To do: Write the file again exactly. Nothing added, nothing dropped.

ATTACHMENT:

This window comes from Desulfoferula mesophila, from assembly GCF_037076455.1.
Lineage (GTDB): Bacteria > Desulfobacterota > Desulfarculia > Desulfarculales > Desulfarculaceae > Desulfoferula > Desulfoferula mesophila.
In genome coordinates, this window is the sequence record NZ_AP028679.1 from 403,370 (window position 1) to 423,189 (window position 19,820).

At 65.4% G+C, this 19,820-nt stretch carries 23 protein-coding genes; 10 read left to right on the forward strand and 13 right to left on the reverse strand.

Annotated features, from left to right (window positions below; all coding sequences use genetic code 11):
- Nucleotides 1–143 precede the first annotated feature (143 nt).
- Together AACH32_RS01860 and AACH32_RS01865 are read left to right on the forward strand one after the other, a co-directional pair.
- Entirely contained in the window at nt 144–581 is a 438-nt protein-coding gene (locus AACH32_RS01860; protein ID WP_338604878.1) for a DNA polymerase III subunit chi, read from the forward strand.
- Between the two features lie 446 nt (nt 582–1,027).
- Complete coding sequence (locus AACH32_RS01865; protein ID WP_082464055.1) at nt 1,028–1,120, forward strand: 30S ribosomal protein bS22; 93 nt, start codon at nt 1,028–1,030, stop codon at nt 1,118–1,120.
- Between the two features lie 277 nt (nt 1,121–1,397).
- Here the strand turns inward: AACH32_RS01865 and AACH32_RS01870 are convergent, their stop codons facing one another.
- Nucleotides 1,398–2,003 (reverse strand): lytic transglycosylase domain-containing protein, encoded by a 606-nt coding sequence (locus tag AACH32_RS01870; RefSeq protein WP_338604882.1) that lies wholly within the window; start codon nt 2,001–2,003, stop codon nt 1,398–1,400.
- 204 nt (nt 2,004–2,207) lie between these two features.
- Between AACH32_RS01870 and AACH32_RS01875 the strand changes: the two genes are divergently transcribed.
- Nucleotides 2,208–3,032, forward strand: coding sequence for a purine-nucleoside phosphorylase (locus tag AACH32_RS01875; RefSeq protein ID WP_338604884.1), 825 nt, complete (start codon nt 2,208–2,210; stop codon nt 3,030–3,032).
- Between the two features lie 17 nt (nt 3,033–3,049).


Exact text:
This window comes from Desulfoferula mesophila, from assembly GCF_037076455.1.
Lineage (GTDB): Bacteria > Desulfobacterota > Desulfarculia > Desulfarculales > Desulfarculaceae > Desulfoferula > Desulfoferula mesophila.
In genome coordinates, this window is the sequence record NZ_AP028679.1 from 403,370 (window position 1) to 423,189 (window position 19,820).

At 65.4% G+C, this 19,820-nt stretch carries 23 protein-coding genes; 10 read left to right on the forward strand and 13 right to left on the reverse strand.

Annotated features, from left to right (window positions below; all coding sequences use genetic code 11):
- Nucleotides 1–143 precede the first annotated feature (143 nt).
- Together AACH32_RS01860 and AACH32_RS01865 are read left to right on the forward strand one after the other, a co-directional pair.
- Entirely contained in the window at nt 144–581 is a 438-nt protein-coding gene (locus AACH32_RS01860; protein ID WP_338604878.1) for a DNA polymerase III subunit chi, read from the forward strand.
- Between the two features lie 446 nt (nt 582–1,027).
- Complete coding sequence (locus AACH32_RS01865; protein ID WP_082464055.1) at nt 1,028–1,120, forward strand: 30S ribosomal protein bS22; 93 nt, start codon at nt 1,028–1,030, stop codon at nt 1,118–1,120.
- Between the two features lie 277 nt (nt 1,121–1,397).
- Here the strand turns inward: AACH32_RS01865 and AACH32_RS01870 are convergent, their stop codons facing one another.
- Nucleotides 1,398–2,003 (reverse strand): lytic transglycosylase domain-containing protein, encoded by a 606-nt coding sequence (locus tag AACH32_RS01870; RefSeq protein WP_338604882.1) that lies wholly within the window; start codon nt 2,001–2,003, stop codon nt 1,398–1,400.
- 204 nt (nt 2,004–2,207) lie between these two features.
- Between AACH32_RS01870 and AACH32_RS01875 the strand changes: the two genes are divergently transcribed.
- Nucleotides 2,208–3,032, forward strand: coding sequence for a purine-nucleoside phosphorylase (locus tag AACH32_RS01875; RefSeq protein ID WP_338604884.1), 825 nt, complete (start codon nt 2,208–2,210; stop codon nt 3,030–3,032).
- Between the two features lie 17 nt (nt 3,033–3,049).